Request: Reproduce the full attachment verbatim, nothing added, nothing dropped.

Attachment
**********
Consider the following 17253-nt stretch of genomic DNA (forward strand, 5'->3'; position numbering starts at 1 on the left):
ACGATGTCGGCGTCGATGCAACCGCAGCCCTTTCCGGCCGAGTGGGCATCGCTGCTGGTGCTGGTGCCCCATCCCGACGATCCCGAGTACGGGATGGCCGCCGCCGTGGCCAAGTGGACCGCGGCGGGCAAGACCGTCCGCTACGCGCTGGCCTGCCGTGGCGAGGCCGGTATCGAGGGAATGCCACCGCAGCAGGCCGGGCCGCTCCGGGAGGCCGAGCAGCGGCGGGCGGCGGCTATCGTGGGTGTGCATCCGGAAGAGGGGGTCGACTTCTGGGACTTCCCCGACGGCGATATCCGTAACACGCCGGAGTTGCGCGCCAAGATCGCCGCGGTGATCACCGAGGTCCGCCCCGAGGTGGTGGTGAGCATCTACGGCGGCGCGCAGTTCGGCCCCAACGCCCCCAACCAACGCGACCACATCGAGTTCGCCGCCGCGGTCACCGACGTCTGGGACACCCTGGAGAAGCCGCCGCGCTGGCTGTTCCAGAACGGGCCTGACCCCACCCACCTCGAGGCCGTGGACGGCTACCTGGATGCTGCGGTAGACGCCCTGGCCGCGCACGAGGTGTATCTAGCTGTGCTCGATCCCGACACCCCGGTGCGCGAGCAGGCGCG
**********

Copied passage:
Consider the following 17253-nt stretch of genomic DNA (forward strand, 5'->3'; position numbering starts at 1 on the left):
ACGATGTCGGCGTCGATGCAACCGCAGCCCTTTCCGGCCGAGTGGGCATCGCTGCTGGTGCTGGTGCCCCATCCCGACGATCCCGAGTACGGGATGGCCGCCGCCGTGGCCAAGTGGACCGCGGCGGGCAAGACCGTCCGCTACGCGCTGGCCTGCCGTGGCGAGGCCGGTATCGAGGGAATGCCACCGCAGCAGGCCGGGCCGCTCCGGGAGGCCGAGCAGCGGCGGGCGGCGGCTATCGTGGGTGTGCATCCGGAAGAGGGGGTCGACTTCTGGGACTTCCCCGACGGCGATATCCGTAACACGCCGGAGTTGCGCGCCAAGATCGCCGCGGTGATCACCGAGGTCCGCCCCGAGGTGGTGGTGAGCATCTACGGCGGCGCGCAGTTCGGCCCCAACGCCCCCAACCAACGCGACCACATCGAGTTCGCCGCCGCGGTCACCGACGTCTGGGACACCCTGGAGAAGCCGCCGCGCTGGCTGTTCCAGAACGGGCCTGACCCCACCCACCTCGAGGCCGTGGACGGCTACCTGGATGCTGCGGTAGACGCCCTGGCCGCGCACGAGGTGTATCTAGCTGTGCTCGATCCCGACACCCCGGTGCGCGAGCAGGCGCG